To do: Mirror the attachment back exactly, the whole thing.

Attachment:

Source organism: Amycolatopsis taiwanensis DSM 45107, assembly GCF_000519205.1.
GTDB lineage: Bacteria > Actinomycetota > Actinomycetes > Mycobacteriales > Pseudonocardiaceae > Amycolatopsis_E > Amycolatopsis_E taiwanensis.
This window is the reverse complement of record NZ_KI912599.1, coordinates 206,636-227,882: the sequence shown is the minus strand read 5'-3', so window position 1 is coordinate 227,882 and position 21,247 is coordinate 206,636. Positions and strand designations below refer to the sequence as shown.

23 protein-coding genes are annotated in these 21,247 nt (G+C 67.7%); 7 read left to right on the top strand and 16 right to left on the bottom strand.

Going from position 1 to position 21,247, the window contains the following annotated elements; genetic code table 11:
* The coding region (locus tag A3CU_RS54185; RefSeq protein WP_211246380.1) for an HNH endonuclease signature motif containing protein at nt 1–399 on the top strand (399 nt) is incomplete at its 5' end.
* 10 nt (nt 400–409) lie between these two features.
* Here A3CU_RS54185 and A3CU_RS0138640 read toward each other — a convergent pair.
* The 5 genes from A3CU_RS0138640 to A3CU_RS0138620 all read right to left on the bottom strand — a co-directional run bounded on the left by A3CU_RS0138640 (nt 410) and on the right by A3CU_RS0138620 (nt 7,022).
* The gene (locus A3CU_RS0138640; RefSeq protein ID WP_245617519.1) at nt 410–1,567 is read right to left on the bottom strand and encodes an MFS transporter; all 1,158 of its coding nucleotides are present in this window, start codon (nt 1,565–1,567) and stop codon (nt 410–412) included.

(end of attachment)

Source organism: Amycolatopsis taiwanensis DSM 45107, assembly GCF_000519205.1.
GTDB lineage: Bacteria > Actinomycetota > Actinomycetes > Mycobacteriales > Pseudonocardiaceae > Amycolatopsis_E > Amycolatopsis_E taiwanensis.
This window is the reverse complement of record NZ_KI912599.1, coordinates 206,636-227,882: the sequence shown is the minus strand read 5'-3', so window position 1 is coordinate 227,882 and position 21,247 is coordinate 206,636. Positions and strand designations below refer to the sequence as shown.

23 protein-coding genes are annotated in these 21,247 nt (G+C 67.7%); 7 read left to right on the top strand and 16 right to left on the bottom strand.

Going from position 1 to position 21,247, the window contains the following annotated elements; genetic code table 11:
* The coding region (locus tag A3CU_RS54185; RefSeq protein WP_211246380.1) for an HNH endonuclease signature motif containing protein at nt 1–399 on the top strand (399 nt) is incomplete at its 5' end.
* 10 nt (nt 400–409) lie between these two features.
* Here A3CU_RS54185 and A3CU_RS0138640 read toward each other — a convergent pair.
* The 5 genes from A3CU_RS0138640 to A3CU_RS0138620 all read right to left on the bottom strand — a co-directional run bounded on the left by A3CU_RS0138640 (nt 410) and on the right by A3CU_RS0138620 (nt 7,022).
* The gene (locus A3CU_RS0138640; RefSeq protein ID WP_245617519.1) at nt 410–1,567 is read right to left on the bottom strand and encodes an MFS transporter; all 1,158 of its coding nucleotides are present in this window, start codon (nt 1,565–1,567) and stop codon (nt 410–412) included.